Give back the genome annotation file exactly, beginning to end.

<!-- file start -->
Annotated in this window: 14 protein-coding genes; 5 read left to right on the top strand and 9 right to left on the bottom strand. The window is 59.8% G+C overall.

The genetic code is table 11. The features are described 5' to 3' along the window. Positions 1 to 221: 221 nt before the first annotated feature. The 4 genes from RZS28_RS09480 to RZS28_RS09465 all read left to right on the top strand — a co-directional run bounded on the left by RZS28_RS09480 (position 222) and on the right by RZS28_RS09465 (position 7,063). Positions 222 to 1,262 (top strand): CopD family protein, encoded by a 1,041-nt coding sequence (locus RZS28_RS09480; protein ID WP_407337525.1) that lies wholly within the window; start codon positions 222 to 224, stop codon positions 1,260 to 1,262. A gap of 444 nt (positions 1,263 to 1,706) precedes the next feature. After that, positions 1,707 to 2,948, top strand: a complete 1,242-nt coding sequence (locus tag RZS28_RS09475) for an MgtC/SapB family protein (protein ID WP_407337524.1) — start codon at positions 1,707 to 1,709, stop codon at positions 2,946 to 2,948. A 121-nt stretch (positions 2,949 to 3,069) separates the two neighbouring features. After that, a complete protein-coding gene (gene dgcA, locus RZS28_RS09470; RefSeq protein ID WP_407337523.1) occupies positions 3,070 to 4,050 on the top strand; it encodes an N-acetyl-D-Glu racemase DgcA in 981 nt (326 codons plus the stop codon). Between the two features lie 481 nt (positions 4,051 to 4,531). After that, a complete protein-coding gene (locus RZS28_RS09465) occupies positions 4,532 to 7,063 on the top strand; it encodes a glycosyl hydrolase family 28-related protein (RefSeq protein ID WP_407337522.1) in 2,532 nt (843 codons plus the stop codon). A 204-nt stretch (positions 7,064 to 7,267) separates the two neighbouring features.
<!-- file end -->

Annotated in this window: 14 protein-coding genes; 5 read left to right on the top strand and 9 right to left on the bottom strand. The window is 59.8% G+C overall.

The genetic code is table 11. The features are described 5' to 3' along the window. Positions 1 to 221: 221 nt before the first annotated feature. The 4 genes from RZS28_RS09480 to RZS28_RS09465 all read left to right on the top strand — a co-directional run bounded on the left by RZS28_RS09480 (position 222) and on the right by RZS28_RS09465 (position 7,063). Positions 222 to 1,262 (top strand): CopD family protein, encoded by a 1,041-nt coding sequence (locus RZS28_RS09480; protein ID WP_407337525.1) that lies wholly within the window; start codon positions 222 to 224, stop codon positions 1,260 to 1,262. A gap of 444 nt (positions 1,263 to 1,706) precedes the next feature. After that, positions 1,707 to 2,948, top strand: a complete 1,242-nt coding sequence (locus tag RZS28_RS09475) for an MgtC/SapB family protein (protein ID WP_407337524.1) — start codon at positions 1,707 to 1,709, stop codon at positions 2,946 to 2,948. A 121-nt stretch (positions 2,949 to 3,069) separates the two neighbouring features. After that, a complete protein-coding gene (gene dgcA, locus RZS28_RS09470; RefSeq protein ID WP_407337523.1) occupies positions 3,070 to 4,050 on the top strand; it encodes an N-acetyl-D-Glu racemase DgcA in 981 nt (326 codons plus the stop codon). Between the two features lie 481 nt (positions 4,051 to 4,531). After that, a complete protein-coding gene (locus RZS28_RS09465) occupies positions 4,532 to 7,063 on the top strand; it encodes a glycosyl hydrolase family 28-related protein (RefSeq protein ID WP_407337522.1) in 2,532 nt (843 codons plus the stop codon). A 204-nt stretch (positions 7,064 to 7,267) separates the two neighbouring features.